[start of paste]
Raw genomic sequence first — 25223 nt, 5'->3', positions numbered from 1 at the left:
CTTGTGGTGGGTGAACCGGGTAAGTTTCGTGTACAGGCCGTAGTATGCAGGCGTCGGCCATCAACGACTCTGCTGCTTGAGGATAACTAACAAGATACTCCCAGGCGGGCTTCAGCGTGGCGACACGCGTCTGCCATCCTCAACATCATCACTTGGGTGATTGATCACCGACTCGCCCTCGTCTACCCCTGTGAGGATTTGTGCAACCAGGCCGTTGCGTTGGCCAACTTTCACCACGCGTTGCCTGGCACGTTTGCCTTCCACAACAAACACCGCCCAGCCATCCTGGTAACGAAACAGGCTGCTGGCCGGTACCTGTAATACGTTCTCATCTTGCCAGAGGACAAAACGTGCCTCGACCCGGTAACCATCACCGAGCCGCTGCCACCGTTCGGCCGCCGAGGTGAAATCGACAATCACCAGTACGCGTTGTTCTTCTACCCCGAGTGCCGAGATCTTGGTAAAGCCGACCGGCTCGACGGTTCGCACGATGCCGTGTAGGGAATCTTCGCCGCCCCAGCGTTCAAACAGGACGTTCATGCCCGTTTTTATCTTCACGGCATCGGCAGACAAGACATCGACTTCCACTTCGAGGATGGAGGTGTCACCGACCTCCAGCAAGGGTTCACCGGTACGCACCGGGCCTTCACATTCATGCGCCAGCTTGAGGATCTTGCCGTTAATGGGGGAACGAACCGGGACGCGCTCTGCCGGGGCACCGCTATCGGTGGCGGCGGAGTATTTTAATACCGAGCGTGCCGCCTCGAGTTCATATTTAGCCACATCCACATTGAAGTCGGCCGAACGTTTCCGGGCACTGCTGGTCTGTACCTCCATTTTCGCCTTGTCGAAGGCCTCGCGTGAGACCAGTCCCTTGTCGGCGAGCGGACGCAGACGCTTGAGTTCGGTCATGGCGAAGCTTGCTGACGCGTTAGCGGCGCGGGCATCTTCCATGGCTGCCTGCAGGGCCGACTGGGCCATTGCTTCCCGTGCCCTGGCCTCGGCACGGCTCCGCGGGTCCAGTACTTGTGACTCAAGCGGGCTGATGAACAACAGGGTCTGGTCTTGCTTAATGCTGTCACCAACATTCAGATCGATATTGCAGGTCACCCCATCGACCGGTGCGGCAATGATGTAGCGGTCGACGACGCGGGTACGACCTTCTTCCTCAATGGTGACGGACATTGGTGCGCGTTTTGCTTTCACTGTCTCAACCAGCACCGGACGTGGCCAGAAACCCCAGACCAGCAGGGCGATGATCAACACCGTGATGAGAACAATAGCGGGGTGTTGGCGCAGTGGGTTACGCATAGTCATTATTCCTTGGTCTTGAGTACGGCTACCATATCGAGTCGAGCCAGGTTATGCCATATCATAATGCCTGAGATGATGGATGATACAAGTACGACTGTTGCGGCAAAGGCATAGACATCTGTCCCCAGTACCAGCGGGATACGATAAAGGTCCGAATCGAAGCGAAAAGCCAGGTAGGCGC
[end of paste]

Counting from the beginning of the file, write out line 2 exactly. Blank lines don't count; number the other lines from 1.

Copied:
CTTGTGGTGGGTGAACCGGGTAAGTTTCGTGTACAGGCCGTAGTATGCAGGCGTCGGCCATCAACGACTCTGCTGCTTGAGGATAACTAACAAGATACTCCCAGGCGGGCTTCAGCGTGGCGACACGCGTCTGCCATCCTCAACATCATCACTTGGGTGATTGATCACCGACTCGCCCTCGTCTACCCCTGTGAGGATTTGTGCAACCAGGCCGTTGCGTTGGCCAACTTTCACCACGCGTTGCCTGGCACGTTTGCCTTCCACAACAAACACCGCCCAGCCATCCTGGTAACGAAACAGGCTGCTGGCCGGTACCTGTAATACGTTCTCATCTTGCCAGAGGACAAAACGTGCCTCGACCCGGTAACCATCACCGAGCCGCTGCCACCGTTCGGCCGCCGAGGTGAAATCGACAATCACCAGTACGCGTTGTTCTTCTACCCCGAGTGCCGAGATCTTGGTAAAGCCGACCGGCTCGACGGTTCGCACGATGCCGTGTAGGGAATCTTCGCCGCCCCAGCGTTCAAACAGGACGTTCATGCCCGTTTTTATCTTCACGGCATCGGCAGACAAGACATCGACTTCCACTTCGAGGATGGAGGTGTCACCGACCTCCAGCAAGGGTTCACCGGTACGCACCGGGCCTTCACATTCATGCGCCAGCTTGAGGATCTTGCCGTTAATGGGGGAACGAACCGGGACGCGCTCTGCCGGGGCACCGCTATCGGTGGCGGCGGAGTATTTTAATACCGAGCGTGCCGCCTCGAGTTCATATTTAGCCACATCCACATTGAAGTCGGCCGAACGTTTCCGGGCACTGCTGGTCTGTACCTCCATTTTCGCCTTGTCGAAGGCCTCGCGTGAGACCAGTCCCTTGTCGGCGAGCGGACGCAGACGCTTGAGTTCGGTCATGGCGAAGCTTGCTGACGCGTTAGCGGCGCGGGCATCTTCCATGGCTGCCTGCAGGGCCGACTGGGCCATTGCTTCCCGTGCCCTGGCCTCGGCACGGCTCCGCGGGTCCAGTACTTGTGACTCAAGCGGGCTGATGAACAACAGGGTCTGGTCTTGCTTAATGCTGTCACCAACATTCAGATCGATATTGCAGGTCACCCCATCGACCGGTGCGGCAATGATGTAGCGGTCGACGACGCGGGTACGACCTTCTTCCTCAATGGTGACGGACATTGGTGCGCGTTTTGCTTTCACTGTCTCAACCAGCACCGGACGTGGCCAGAAACCCCAGACCAGCAGGGCGATGATCAACACCGTGATGAGAACAATAGCGGGGTGTTGGCGCAGTGGGTTACGCATAGTCATTATTCCTTGGTCTTGAGTACGGCTACCATATCGAGTCGAGCCAGGTTATGCCATATCATAATGCCTGAGATGATGGATGATACAAGTACGACTGTTGCGGCAAAGGCATAGACATCTGTCCCCAGTACCAGCGGGATACGATAAAGGTCCGAATCGAAGCGAAAAGCCAGGTAGGCGC